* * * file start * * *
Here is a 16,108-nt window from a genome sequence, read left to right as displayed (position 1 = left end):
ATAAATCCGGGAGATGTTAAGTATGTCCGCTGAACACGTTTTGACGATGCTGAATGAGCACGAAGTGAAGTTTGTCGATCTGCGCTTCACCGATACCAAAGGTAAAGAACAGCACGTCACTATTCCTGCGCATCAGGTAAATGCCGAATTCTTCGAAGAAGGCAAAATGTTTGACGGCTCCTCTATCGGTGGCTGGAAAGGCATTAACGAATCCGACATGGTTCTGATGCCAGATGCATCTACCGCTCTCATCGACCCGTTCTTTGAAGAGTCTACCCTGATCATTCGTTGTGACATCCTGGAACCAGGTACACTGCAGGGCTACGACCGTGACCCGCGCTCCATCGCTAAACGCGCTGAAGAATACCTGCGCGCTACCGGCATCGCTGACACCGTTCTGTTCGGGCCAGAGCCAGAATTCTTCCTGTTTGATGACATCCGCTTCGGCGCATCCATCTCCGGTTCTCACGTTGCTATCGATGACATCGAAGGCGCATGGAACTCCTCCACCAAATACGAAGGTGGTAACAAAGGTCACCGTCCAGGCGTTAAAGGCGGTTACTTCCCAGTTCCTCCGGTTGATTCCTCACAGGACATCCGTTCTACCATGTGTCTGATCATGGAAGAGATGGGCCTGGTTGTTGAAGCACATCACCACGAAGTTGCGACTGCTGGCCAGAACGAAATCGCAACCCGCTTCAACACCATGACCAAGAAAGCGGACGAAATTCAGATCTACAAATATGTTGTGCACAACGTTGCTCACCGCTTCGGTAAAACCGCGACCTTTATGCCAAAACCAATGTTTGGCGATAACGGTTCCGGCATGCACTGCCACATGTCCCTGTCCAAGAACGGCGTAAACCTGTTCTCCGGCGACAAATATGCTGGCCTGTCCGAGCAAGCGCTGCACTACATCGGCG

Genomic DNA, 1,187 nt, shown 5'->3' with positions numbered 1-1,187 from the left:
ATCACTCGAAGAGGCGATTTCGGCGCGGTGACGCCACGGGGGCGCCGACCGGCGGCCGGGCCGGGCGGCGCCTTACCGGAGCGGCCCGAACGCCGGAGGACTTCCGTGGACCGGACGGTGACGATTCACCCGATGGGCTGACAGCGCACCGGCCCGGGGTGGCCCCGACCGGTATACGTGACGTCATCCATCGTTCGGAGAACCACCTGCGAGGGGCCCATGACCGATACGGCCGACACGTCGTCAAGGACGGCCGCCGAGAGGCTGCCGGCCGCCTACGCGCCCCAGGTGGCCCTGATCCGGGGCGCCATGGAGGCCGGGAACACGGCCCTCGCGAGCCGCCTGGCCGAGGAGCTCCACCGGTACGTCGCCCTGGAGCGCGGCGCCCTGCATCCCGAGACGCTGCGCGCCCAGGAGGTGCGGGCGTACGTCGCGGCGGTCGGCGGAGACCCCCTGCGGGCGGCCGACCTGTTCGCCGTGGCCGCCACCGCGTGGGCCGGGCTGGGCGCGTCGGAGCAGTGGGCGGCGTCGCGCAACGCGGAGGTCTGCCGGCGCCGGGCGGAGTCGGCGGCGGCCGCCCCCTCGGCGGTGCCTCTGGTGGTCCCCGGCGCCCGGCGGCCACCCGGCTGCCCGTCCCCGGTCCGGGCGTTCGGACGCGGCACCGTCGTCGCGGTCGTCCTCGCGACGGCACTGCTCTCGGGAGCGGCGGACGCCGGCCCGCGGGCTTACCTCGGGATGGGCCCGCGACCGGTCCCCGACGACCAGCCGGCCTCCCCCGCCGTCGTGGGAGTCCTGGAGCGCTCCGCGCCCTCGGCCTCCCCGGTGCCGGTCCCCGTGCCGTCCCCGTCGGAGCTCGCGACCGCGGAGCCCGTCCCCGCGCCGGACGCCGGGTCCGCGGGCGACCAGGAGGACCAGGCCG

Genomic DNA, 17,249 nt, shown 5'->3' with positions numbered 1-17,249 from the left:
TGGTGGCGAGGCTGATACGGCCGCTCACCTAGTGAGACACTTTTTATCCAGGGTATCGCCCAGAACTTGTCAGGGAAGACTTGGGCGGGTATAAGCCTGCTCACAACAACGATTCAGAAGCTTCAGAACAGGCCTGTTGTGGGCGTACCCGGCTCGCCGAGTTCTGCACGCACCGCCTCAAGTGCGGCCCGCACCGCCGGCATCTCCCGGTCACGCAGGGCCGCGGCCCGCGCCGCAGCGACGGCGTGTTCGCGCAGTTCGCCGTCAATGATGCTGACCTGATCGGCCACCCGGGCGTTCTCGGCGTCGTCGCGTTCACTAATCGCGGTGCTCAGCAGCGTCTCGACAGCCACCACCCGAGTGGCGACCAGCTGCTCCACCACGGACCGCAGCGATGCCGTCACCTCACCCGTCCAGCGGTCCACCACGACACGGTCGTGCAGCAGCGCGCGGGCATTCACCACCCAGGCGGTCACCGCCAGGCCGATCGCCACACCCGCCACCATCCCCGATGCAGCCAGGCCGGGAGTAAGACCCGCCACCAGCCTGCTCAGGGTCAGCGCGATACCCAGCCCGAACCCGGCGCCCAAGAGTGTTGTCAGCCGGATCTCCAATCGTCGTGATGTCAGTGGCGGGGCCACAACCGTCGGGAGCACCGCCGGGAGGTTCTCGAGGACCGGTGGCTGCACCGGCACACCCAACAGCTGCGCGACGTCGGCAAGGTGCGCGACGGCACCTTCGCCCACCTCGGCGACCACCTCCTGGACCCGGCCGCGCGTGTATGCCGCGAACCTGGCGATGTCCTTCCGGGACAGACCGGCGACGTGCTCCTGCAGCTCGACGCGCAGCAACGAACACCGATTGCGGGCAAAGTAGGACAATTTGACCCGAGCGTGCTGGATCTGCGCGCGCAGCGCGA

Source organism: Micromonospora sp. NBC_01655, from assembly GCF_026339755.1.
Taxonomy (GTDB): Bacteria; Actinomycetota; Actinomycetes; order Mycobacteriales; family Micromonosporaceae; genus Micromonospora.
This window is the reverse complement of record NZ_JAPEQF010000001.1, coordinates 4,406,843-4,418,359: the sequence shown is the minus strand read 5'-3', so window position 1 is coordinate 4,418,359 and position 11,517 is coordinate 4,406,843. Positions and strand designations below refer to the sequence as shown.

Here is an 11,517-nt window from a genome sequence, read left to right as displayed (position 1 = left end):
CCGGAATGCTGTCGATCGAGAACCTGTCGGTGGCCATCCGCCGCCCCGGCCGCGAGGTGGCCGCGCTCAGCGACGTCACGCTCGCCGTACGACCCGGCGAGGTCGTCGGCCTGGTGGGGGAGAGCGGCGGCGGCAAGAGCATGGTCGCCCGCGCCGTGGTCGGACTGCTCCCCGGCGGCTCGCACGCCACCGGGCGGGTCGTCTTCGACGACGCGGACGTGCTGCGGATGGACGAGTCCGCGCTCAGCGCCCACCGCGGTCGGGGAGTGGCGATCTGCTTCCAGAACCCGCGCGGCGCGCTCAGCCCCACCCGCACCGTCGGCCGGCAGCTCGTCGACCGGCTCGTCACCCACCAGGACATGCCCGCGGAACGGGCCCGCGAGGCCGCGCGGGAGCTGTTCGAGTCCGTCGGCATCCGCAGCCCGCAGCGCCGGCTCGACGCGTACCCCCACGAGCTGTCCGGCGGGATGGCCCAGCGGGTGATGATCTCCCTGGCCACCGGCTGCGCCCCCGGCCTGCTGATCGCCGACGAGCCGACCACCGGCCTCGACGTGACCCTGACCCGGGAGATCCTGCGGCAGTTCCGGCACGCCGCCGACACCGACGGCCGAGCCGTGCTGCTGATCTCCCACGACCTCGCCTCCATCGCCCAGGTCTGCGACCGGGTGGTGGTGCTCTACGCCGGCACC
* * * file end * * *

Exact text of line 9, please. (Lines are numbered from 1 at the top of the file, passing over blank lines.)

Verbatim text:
This window is the reverse complement of record NZ_JAPEQF010000001.1, coordinates 4,406,843-4,418,359: the sequence shown is the minus strand read 5'-3', so window position 1 is coordinate 4,418,359 and position 11,517 is coordinate 4,406,843. Positions and strand designations below refer to the sequence as shown.